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Hoses of the Holy in the Parallel Universe

September 09, 2003


Lucy asked if I wanted to go out for a drive. I wanted. For a while we didn't talk, and then we did. The sky was a uniform blue -- or black, if you're watching in infra-red. We found a side road that wound through several villages. They were all beautiful. After a while we started ranking them in terms of dream home desirability, deciding quickly that even the most minor flaw would disqualify it. For example, one had just one flower under the "Villages Fleuris" ranking, which was pathetic, unless you're a hay fever sufferer. Lucy had borrowed a map from Sally. After a while she caught her breath and started issuing instructions.

"Where are we going?"
"I've got to see this." She was pointing to a spot on the map.
"What is it?"
"It's a village called St Guthlac sur Mer."
"And, it's clear from the map it's about 10 kilometres inland. Looking at the contour lines, it used to be right on the old coastline before they reclaimed all this land from the sea."
"Right up your alley, in other words."

When we were two kilometres from the village, Lucy folded the map and leaned back in her seat with a sigh of contentment.

"So. Weird or what?" she asked. "The last time we saw these people we were all children."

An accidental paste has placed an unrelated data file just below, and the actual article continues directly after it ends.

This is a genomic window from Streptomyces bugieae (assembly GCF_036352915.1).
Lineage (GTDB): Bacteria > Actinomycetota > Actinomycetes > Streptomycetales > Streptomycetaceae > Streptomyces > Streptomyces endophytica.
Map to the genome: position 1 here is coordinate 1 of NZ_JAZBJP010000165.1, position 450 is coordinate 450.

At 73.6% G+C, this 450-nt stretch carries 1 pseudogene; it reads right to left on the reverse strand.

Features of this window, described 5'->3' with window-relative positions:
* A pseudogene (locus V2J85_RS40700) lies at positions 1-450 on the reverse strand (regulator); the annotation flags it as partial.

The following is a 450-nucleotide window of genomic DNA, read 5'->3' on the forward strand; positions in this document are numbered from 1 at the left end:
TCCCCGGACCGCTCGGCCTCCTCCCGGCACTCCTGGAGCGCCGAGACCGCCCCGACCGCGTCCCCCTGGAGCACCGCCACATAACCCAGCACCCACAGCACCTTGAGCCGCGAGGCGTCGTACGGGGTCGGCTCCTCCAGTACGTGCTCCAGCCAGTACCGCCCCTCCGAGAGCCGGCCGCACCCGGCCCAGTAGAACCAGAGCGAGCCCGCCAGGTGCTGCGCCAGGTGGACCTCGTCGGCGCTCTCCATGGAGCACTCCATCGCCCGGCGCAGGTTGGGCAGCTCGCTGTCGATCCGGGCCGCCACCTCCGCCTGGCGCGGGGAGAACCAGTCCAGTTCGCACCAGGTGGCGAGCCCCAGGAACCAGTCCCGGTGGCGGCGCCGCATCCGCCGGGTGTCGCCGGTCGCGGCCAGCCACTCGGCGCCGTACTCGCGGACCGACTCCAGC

I agreed. "But I'd have punched your lights out if you'd called me a child back then."
"It's hard to think back what everyone was like. Some people think you can see the adult in the child, but it's not always so easy. You haven't changed much, but Mike - for example - is unrecognisable. Douglas seems like a really cool and contented guy, too, but what was he like then?"
"He always seemed nervy and spotty to me."
"Exactly. Whereas Mike worked at being the coolest guy in the school and has turned into a..."
"Sad, middle-aged, sack of potatoes."
"Don't forget bald."
"I feel for him a bit in that respect. I know it must have hurt when he realised it was happening. I was expecting something like that myself."

We passed the sign welcoming us to St Guthlac sur Mer, and then another one directing us to the Vieux Port. There wasn't a lot else to the village. On the hillside, there were some new houses going up, as there seemed to be everywhere we'd been. Some of them were in the classic Vendéen style, two side bits with a mini tower bit in the middle. The roof were red, the shutters blue, the walls, where painted, were white.

I saw a faded blue P for parking and pulled in to an empty car park. We stepped out of the air conditioned car into the ineffable hanging heat. The tarmac sizzled and the air shimmered. The cooling fan in the Audi kicked in automatically and somewhere in the village a church bell rang. It was half past 12 on the village church clock and the place seemed deserted.

"Do you think we'll need our coats?" she said.


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